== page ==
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View Full Version : Put your moose to work


Count Zarth
03-05-2007, 08:57 PM
http://img131.imageshack.us/img131/3228/mooseinharnessze4.jpg (http://imageshack.us)

Moose logging story

We had been trying to keep the fact under wraps that with some effort you can train moose to harness. But this picture got out, it's been E-mailed around like crazy[, but no one has bothered to fill in the rest of the story so before any rampant rumors get going, I better write down what I know. If folks want to extrapolate on that, then Lord only knows where this picture and story will end up.

The man in the picture is Jacques Leroux who lives up near Escourt Station and has always had work horses, first for actual work, and then for show at Maine's' many summer fairs.

I think he had two matched pairs, one Clydesdales and the other Belgiums. He would turn them out to pasture each morning and then work them in the afternoon, dragging the sled around the fields.

Three springs ago, he noticed a female moose coming to the pasture and helping herself to the hay and what grain the work horses didn't pick up off the ground. Jacques said he could get within 10 feet of the moose before it would turn and move off.

Then two springs ago, the moose foaled at the edge of the work horse pasture and upon getting to his feet, the foal had not just his the mother in attendance but also the four horses. The young moose grew up around the horses and each afternoon when Mr. Leroux took the teams for their daily exercise the yearling moose would trail along the entire route beside the near horse.

At some point, the yearling got so accustomed to Mr. Leroux that, after he had brushed each horse after a workout, he started brushing down the moose. The moose tolerated this quite well so Mr. Leroux started draping harness parts over the yearling to see how he would tolerate these objects. The yearling was soon harness broken and now came the question of what could you do with a harness-broke moose.

As you may or may not know, a great deal of Maine is being bought up by folks "from away" and some of them understand principles of forest management. Well the folks buying small parcels of land up in the area of the Allagash have it in their mind that they don't want big skidders and processors and forwarders on their small wood lots. Enter Mr. Leroux with his teams of horses.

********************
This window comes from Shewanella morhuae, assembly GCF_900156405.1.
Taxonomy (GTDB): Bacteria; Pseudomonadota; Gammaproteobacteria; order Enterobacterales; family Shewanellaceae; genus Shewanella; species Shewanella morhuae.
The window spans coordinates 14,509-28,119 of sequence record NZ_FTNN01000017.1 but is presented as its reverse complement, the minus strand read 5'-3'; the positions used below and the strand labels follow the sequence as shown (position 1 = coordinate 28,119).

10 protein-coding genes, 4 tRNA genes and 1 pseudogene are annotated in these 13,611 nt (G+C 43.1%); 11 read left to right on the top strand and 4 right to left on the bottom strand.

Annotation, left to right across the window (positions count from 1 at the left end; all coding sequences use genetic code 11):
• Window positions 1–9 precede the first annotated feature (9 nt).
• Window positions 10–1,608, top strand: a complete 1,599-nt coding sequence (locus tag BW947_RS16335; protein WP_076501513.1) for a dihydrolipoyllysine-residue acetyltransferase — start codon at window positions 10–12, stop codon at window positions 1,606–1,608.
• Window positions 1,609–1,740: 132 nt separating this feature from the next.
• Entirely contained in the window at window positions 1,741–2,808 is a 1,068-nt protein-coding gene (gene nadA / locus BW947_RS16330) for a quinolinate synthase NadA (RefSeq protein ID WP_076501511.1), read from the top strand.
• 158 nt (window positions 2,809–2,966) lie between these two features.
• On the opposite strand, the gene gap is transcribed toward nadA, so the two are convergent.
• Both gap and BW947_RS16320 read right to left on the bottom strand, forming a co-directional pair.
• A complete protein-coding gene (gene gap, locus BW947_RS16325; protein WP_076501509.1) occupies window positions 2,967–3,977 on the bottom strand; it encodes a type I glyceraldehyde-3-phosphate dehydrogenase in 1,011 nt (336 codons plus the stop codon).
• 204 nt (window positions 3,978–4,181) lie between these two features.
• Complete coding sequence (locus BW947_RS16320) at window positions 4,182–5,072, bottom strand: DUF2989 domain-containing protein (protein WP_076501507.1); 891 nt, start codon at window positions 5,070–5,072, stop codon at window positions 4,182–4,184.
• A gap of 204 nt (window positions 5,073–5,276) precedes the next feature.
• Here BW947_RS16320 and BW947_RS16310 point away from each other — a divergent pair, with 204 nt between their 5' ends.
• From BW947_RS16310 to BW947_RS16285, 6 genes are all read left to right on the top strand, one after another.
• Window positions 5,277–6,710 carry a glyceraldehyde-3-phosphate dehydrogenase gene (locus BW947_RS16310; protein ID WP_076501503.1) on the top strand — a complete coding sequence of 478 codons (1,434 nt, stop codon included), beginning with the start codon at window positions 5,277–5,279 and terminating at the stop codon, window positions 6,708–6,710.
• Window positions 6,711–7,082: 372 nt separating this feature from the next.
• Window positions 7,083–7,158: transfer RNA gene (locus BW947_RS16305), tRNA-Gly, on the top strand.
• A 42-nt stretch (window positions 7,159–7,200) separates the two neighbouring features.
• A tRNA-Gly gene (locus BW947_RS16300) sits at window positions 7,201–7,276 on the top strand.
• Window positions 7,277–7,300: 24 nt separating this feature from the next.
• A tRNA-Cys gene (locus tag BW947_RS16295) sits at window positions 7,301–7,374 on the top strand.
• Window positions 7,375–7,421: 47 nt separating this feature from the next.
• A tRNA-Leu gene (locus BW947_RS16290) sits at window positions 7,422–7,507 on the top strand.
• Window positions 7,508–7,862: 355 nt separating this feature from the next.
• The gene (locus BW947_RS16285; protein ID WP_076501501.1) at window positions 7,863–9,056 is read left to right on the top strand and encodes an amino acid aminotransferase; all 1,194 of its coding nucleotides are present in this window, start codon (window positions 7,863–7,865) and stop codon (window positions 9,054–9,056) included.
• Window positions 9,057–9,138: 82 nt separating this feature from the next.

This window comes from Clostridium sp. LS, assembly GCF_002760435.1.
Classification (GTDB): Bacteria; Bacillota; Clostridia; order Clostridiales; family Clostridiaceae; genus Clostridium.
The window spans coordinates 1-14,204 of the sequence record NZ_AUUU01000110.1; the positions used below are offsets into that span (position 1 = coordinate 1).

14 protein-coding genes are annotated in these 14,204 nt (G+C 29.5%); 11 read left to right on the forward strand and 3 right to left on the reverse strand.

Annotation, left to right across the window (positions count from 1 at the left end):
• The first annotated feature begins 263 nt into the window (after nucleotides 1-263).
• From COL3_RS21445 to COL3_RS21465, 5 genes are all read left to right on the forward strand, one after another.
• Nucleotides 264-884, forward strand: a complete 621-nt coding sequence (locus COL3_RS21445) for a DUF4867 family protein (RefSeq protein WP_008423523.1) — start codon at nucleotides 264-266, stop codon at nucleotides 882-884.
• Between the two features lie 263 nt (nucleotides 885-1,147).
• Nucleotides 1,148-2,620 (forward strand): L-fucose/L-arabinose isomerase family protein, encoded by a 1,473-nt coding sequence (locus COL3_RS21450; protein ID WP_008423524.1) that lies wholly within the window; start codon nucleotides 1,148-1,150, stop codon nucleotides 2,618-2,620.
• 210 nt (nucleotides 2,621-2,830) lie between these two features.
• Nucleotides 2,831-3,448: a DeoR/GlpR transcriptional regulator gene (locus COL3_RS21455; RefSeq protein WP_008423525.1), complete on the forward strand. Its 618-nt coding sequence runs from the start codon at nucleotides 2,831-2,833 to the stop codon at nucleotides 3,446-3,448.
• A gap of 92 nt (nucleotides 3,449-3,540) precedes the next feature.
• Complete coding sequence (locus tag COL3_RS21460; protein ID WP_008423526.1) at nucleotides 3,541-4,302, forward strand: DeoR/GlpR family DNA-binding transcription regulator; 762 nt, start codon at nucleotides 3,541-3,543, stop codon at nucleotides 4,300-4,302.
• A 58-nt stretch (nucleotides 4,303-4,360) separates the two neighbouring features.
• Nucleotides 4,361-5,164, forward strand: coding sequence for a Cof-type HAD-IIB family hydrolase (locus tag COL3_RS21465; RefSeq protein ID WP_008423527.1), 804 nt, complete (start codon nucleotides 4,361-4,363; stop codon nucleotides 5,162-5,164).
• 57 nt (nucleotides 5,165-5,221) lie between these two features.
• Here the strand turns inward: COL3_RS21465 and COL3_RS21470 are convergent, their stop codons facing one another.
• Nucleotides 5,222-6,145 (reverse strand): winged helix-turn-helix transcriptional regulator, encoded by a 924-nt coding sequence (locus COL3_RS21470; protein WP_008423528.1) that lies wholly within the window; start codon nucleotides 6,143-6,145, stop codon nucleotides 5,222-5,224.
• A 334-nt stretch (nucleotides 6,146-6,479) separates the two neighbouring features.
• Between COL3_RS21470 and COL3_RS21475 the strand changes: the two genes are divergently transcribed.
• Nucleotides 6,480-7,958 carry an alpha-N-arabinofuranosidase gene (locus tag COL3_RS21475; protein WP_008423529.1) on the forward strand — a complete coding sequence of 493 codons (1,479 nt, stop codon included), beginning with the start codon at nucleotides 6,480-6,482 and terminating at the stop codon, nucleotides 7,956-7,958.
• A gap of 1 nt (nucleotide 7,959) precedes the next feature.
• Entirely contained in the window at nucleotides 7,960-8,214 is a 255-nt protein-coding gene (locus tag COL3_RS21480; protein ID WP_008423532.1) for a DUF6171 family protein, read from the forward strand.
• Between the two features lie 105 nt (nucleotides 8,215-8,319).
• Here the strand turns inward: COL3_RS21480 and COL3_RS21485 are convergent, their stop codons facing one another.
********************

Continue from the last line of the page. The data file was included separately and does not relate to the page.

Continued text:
Every morning, when Mr. Leroux loaded the teams into the horse trailer to go off to the days job, the yearling moose got quite riled up and one day loaded himself right into the trailer with the horses! At the job site, Jacques unloaded the horses and as the moose stayed right with them, he would take the Clydesdales and his brother Gaston would take the Belgians and off into the woods they would go with the moose trailing behind. They would put the harness on the moose in case they encountered someone who they could kid with the explanation that the moose was a spare in case something happened to one of the horses. The work required them to skid cut, limb and top stems to the landing where the stems could be loaded onto a truck for the pulp mill.

All morning long the two brothers brought out twitch after twitch of stems with the moose following the Belgian team for the most part. At lunch break Jacques had the bright idea of putting trace chains and a whiffle tree on the moose's harness and all afternoon the moose went back and forth following the Belgians in and out of the woods dragging his whiffletree along the ground. As there were no stumps in the skid trail, the whiffle tree never hung up on anything and that first day in harness went great. So next day, they hitched on first a small stem and the moose brought it out just fine following the Belgians.

Mr. Leroux told me they were up to four small stems now and the moose was doing just great. He cautioned however that there were a few problems with using a bull moose. Come June, when the new antlers start, the new bone is "in velvet" and must itch like crazy as the moose stops every once in awhile and rubs his rack against just about anything to appease the itch. Once, before the brothers learned to tie him off by himself while they had lunch, the moose was rubbing his antlers against the hame on the Clydesdale called Jack and got it wedged there for a bit. Jacques said he wished he had a camera as it looked like moose was trying to push Jack over.

The other problem is the rutting season. The brothers learned quickly to leave the moose in the barn as he was constantly on red alert in the woods during this time. The brothers also considered trying this with two females to make a matched pair which would become an instant hit at the Maine Fairs. The trouble with the bulls is their racks. They would be constantly rubbing and hitting each other and Yes they would have to be gelded as I just couldn't imagine getting the two bulls anywhere near each other, let alone in harness.